Photo credit: Queenie Sunshine.

My Escalating Obsession with “Tribal Leadership”

For better or worse, I tend to jump between obsessions – certain books/ideas that I cram into just about every conversation. My current obsession is the book Tribal Leadership. I’ve summarized the ideas in the infographic above – individuals and groups go through five stages from least to most productive:

  1. “Life sucks”: Alienated and nihilistic, individuals are focused on survival (examples of groups include gangs and prisons).
  2. “My life sucks (and it’s your fault)”: Separate and resentful, individuals feel powerless to advance in life (examples of groups include many office environments – represented in the comic “Dilbert,” the movie “Office Space,” etc.)
  3. “I’m great (but you’re not)”: Personal and self-centered, individuals are focused on gaining competitive advantage over others (examples of groups include most corporate cultures – personified by our current commander in chief (who is mentioned repeatedly in the book (which was written back in 2008) as the patron saint of Stage 3)
  4. “We’re great (but they’re not)”: Partnership-based and productive, individuals set aside their egos to work together (examples of groups include high-functioning companies such as Apple)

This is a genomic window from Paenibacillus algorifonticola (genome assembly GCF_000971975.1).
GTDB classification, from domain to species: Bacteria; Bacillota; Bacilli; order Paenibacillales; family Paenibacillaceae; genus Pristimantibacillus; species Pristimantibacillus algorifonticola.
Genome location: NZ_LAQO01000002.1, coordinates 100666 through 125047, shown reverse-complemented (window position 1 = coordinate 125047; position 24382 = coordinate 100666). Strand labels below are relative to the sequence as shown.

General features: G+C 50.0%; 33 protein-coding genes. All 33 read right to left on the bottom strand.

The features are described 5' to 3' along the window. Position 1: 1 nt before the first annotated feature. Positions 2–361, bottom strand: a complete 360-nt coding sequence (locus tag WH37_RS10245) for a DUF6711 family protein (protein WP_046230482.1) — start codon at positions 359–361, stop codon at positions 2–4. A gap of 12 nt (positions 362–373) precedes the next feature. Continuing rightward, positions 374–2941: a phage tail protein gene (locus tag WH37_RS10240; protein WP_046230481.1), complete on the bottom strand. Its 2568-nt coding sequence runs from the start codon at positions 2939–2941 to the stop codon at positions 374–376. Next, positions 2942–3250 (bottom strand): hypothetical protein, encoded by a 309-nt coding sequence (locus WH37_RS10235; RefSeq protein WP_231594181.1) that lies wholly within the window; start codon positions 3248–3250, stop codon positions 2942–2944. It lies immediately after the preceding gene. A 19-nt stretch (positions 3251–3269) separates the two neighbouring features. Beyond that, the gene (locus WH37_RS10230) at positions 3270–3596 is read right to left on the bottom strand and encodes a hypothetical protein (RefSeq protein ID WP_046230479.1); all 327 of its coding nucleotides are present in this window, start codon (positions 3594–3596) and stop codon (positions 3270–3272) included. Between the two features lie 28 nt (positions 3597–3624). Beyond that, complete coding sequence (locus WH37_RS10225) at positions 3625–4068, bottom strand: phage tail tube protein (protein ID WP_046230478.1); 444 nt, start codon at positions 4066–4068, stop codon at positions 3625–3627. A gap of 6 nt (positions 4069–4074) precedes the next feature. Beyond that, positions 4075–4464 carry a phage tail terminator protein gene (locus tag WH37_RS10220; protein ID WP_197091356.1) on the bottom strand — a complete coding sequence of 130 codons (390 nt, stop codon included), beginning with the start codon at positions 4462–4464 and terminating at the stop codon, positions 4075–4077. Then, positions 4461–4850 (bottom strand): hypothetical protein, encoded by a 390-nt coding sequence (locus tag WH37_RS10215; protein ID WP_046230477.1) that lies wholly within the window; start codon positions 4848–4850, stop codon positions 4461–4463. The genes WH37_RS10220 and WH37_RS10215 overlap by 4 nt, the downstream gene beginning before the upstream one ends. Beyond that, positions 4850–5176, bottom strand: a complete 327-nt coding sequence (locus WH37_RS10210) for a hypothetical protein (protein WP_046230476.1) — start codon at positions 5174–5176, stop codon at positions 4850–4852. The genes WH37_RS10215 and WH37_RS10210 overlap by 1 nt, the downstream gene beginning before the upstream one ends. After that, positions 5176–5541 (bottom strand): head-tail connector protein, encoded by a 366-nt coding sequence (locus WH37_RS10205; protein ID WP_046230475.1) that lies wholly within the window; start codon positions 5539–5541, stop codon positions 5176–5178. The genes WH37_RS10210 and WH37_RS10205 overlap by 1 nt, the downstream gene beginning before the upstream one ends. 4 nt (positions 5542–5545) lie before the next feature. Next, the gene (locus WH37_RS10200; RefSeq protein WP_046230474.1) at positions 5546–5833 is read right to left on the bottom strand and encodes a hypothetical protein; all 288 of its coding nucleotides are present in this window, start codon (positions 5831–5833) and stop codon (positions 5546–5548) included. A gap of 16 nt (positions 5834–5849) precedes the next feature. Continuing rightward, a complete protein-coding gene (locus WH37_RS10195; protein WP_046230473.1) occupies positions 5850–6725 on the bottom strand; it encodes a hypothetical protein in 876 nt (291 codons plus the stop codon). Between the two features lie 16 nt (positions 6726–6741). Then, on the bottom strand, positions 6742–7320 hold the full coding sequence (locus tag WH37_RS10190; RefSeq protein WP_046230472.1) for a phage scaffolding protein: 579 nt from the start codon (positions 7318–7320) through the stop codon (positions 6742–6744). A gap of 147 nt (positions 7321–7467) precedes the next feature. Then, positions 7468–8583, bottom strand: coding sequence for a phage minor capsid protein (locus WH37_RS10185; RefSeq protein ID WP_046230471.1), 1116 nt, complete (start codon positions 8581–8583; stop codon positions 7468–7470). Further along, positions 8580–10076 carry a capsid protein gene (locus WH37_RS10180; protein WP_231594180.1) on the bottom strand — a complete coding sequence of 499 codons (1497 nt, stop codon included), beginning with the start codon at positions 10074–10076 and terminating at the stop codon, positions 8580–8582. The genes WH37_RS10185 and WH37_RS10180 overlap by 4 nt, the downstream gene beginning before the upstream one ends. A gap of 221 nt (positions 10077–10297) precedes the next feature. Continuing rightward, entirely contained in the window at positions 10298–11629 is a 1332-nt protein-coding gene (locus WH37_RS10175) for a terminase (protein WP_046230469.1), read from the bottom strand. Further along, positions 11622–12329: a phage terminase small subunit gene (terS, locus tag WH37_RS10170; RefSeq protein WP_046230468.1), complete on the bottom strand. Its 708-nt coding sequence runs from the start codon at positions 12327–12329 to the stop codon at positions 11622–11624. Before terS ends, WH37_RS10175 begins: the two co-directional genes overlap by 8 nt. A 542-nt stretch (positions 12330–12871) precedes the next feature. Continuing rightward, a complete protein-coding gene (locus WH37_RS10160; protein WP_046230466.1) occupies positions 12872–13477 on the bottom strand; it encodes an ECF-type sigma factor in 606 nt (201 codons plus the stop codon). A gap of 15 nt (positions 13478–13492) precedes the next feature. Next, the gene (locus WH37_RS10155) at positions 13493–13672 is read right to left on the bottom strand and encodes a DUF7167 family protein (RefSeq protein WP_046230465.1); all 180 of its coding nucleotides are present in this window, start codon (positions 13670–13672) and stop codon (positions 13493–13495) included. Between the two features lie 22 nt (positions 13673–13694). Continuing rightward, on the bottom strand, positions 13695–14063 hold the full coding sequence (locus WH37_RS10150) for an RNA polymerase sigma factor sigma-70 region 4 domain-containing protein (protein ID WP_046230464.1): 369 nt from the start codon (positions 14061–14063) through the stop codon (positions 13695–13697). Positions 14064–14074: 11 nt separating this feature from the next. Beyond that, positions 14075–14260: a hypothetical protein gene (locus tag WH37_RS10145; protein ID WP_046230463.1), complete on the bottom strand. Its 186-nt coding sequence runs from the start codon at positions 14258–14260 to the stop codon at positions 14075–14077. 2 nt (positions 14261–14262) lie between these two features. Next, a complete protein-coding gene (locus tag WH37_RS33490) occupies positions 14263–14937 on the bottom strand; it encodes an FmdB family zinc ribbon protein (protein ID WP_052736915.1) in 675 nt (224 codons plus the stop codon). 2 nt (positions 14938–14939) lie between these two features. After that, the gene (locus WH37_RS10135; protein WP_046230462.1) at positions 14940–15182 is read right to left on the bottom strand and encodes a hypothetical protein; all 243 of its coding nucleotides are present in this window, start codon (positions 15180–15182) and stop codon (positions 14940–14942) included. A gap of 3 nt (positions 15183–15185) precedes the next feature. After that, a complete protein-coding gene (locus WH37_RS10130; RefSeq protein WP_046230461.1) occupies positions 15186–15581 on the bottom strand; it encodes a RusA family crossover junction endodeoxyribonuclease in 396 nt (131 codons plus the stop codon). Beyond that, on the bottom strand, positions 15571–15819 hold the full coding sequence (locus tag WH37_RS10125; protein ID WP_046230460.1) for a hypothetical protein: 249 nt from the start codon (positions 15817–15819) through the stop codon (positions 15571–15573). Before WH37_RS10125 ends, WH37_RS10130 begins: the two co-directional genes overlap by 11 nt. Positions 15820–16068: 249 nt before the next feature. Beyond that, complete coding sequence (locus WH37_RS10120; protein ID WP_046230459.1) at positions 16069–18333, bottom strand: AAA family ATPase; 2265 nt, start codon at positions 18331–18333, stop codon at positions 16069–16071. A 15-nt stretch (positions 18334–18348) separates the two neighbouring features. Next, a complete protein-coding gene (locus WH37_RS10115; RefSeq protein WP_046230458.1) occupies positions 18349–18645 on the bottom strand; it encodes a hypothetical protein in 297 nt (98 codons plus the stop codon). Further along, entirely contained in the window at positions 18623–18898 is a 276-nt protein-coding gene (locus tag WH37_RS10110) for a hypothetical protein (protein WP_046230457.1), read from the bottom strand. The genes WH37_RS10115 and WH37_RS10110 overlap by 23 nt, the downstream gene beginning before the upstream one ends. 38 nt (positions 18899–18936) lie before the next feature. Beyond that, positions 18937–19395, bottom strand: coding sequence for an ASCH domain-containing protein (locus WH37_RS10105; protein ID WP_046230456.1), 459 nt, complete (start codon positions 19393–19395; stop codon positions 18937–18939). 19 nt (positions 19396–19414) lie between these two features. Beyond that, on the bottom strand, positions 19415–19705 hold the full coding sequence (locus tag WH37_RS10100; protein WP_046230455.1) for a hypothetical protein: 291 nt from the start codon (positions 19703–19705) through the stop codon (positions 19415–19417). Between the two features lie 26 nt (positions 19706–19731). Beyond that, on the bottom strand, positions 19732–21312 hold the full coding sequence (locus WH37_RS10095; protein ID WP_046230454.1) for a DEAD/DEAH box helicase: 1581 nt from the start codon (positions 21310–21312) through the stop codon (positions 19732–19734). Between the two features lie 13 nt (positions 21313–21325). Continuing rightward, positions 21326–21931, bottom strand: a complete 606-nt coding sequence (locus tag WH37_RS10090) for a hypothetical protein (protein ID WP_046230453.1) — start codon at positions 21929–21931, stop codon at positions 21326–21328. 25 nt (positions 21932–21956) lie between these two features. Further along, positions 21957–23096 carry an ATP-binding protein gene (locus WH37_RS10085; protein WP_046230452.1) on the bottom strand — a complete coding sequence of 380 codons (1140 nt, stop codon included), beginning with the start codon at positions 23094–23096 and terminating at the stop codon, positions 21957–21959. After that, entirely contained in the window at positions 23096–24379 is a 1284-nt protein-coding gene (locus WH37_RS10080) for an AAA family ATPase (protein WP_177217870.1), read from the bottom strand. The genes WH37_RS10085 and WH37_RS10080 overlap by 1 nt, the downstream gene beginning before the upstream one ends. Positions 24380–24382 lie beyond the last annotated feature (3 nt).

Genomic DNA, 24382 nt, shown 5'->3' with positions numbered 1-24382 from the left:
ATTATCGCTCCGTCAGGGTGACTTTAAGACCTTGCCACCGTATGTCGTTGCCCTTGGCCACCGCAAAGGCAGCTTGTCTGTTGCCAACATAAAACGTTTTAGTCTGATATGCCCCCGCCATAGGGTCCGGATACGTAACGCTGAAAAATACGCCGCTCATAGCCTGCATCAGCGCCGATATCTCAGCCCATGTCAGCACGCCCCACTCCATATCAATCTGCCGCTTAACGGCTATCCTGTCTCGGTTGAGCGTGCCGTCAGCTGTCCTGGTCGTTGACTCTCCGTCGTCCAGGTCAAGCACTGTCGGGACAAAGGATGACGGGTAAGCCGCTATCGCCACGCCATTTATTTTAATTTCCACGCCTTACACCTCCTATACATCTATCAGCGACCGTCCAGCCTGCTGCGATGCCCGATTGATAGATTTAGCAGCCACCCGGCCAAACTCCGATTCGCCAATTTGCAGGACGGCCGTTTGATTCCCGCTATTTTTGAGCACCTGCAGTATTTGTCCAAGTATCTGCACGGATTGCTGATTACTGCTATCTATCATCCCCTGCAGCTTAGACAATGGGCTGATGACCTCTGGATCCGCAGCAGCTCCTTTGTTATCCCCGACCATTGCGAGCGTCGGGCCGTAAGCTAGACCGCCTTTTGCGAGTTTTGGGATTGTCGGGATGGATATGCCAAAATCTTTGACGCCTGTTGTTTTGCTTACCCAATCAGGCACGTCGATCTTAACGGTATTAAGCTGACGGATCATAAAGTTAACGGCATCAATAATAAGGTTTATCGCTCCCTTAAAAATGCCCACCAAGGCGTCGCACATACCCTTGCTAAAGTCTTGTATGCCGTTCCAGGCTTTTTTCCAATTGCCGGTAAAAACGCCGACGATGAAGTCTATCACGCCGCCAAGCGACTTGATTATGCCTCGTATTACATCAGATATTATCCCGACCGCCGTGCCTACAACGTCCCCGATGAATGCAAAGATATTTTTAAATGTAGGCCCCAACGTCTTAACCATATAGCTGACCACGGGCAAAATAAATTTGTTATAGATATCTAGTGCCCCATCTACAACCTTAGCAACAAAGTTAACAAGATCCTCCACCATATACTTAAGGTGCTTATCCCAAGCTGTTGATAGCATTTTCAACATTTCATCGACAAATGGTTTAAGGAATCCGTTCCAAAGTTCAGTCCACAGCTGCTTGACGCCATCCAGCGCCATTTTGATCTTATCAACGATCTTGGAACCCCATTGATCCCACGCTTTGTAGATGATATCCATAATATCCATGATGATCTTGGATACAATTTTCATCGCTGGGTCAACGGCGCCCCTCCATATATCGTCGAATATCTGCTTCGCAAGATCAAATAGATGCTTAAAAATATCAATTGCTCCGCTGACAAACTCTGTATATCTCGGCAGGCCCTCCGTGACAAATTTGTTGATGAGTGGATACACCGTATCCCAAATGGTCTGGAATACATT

5. “Life is great”: Team-based and transformative, this is Stage 4 teams working at their very best – with the only competition being what’s possible

The problem with music – along with many other competitive fields – is that most people get stuck in Stage 3.  I haven’t been immune to this – I’ve gotten snagged on personal development and self-promotion. To get from Stage 3 to Stage 4, individuals must go through an epiphany and realize that true happiness and impact comes from working with and to help others – not from being the best at your own thing. Most musicians recognize that Stage 4 groups vastly outperform Stage 3 groups, but few are willing to let go of their ego enough to make the shift themselves.

Right now, I’m figuring out how to help people progress through these stages through my performances, teaching, and publications. The main challenge is that people can only move up one stage at a time (or from the lower part of a stage to the middle-upper part). Thus, I’ll encounter groups where everyone is at roughly the same level musically, but at very different stages of Tribal Leadership. It’s challenging, but it’s no longer “me” against the world – it’s “us” plugging into the full potential of the tribe.